Rule on Electronic Disclosures Moving Along

The OMB has received for review a proposed rule from the DOL aimed at reducing costs and improving participant understanding of retirement plan disclosures.

On August 16, the Office of Management and Budget (OMB) received from the Department of Labor (DOL) a proposed rule relating to the providing of electronic disclosures to retirement plan participants.

The title of the rule is “Improving Effectiveness of and Reducing the Cost of Furnishing Required Notices and Disclosures.” According to the DOL, it is aimed at reducing the costs and burdens imposed on employers and other plan fiduciaries responsible for the production and distribution of retirement plan disclosures required under Title I of the Employee Retirement Income Security Act (ERISA), as well as making these disclosures more understandable and useful for participants and beneficiaries. It is being proposed in response to Executive Order 13847, Strengthening Retirement Security in America.

A study last year from the American Retirement Association (ARA) commissioned with the Investment Company Institute (ICI) found that eliminating the cost of delivering paper notices to 80 million participants annually can translate into additional retirement savings of about 2.4% over a lifetime of work. The study also concluded that e-delivery improves access for the visually impaired and others with disabilities and improves access and the quality of information for those who speak English as a second language.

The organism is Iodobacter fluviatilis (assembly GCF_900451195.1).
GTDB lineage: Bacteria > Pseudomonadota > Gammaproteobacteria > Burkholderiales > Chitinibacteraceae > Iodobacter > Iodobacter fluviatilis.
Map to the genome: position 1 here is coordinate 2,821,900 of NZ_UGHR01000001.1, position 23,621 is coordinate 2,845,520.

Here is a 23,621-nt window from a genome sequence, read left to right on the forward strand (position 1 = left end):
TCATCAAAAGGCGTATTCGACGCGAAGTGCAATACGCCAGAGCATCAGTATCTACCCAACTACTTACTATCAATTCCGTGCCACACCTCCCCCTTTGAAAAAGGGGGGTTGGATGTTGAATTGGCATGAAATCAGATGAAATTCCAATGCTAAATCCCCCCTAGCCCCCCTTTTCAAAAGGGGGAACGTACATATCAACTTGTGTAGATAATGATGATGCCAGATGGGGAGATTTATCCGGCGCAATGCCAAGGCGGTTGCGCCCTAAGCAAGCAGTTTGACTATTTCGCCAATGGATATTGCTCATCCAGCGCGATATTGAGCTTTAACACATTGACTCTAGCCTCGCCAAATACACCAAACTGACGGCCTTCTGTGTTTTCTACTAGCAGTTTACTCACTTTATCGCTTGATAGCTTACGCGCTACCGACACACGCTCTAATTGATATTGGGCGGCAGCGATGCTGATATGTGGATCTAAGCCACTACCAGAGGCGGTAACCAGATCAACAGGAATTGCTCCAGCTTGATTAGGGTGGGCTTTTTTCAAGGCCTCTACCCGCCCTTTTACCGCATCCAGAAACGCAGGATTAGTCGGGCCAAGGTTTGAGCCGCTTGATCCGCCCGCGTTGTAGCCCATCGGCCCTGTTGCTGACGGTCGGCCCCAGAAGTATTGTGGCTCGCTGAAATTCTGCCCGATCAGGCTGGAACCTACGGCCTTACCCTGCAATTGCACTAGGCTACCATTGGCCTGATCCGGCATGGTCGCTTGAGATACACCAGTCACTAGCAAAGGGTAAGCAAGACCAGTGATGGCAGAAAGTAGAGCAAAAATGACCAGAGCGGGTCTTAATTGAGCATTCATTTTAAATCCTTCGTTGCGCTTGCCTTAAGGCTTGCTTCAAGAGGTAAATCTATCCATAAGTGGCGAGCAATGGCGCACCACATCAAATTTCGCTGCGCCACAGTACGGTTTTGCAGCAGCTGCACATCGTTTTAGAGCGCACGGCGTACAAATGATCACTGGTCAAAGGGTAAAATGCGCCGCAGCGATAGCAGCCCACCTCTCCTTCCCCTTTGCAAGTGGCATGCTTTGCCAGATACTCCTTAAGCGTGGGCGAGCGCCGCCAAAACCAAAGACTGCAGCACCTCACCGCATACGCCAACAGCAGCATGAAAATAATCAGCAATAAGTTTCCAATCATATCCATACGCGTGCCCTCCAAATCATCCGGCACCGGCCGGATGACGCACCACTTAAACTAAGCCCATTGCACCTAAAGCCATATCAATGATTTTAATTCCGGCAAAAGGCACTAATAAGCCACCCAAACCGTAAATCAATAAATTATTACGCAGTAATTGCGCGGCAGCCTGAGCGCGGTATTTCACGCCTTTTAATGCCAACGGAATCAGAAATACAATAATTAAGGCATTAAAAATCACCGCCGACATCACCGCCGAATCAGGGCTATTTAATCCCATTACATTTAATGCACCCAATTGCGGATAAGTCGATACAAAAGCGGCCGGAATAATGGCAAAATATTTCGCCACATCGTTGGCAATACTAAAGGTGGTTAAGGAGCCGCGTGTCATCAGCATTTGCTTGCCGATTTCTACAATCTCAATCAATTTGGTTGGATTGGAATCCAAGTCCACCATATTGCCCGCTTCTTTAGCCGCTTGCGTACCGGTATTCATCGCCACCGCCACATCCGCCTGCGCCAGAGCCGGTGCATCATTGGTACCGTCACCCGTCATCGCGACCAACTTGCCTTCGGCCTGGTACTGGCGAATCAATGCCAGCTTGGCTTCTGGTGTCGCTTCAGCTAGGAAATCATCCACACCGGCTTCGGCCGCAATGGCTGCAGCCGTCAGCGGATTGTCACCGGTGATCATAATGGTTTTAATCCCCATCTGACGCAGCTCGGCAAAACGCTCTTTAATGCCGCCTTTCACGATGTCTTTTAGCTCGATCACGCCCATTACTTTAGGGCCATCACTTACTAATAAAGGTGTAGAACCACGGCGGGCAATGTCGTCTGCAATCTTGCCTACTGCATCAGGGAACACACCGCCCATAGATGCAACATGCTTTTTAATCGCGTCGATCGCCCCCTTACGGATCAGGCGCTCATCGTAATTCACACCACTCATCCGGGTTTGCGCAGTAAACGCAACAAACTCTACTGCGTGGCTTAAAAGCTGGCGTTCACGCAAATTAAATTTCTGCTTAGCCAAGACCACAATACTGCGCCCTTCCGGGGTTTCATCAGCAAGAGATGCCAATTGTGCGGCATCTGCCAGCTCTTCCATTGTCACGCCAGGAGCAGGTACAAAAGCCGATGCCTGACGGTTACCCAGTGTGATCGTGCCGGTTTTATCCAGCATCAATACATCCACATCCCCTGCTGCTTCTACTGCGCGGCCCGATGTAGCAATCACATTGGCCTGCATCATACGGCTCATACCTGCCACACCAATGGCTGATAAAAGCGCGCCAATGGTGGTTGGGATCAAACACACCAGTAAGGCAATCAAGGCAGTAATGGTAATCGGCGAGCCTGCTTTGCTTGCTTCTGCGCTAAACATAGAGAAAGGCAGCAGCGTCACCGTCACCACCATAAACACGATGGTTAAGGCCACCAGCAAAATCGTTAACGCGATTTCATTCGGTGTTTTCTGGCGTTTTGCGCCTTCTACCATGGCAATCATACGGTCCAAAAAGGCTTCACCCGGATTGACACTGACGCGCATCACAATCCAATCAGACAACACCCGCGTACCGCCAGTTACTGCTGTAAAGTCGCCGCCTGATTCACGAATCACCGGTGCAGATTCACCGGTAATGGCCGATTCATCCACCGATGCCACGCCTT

In June, eight organizations associated with defined contribution (DC) plans submitted a letter to the DOL’s Employee Benefits Security Administration asking it to propose regulations that would permit plan sponsors to make electronic delivery the default method of delivery for retirement plan disclosures and notices. If employees did not want electronic delivery, they would have the ability to request paper copies.

The OMB has up to 60 days to review and act on the submission—but could act more quickly—after which the DOL would propose the rule in the Federal Register and provide a 60-day comment period for stakeholders. In its spring regulatory agenda, the agency indicated it planned to issue a Notice of Proposed Rulemaking (NPRM) on electronic delivery of disclosures in December of this year.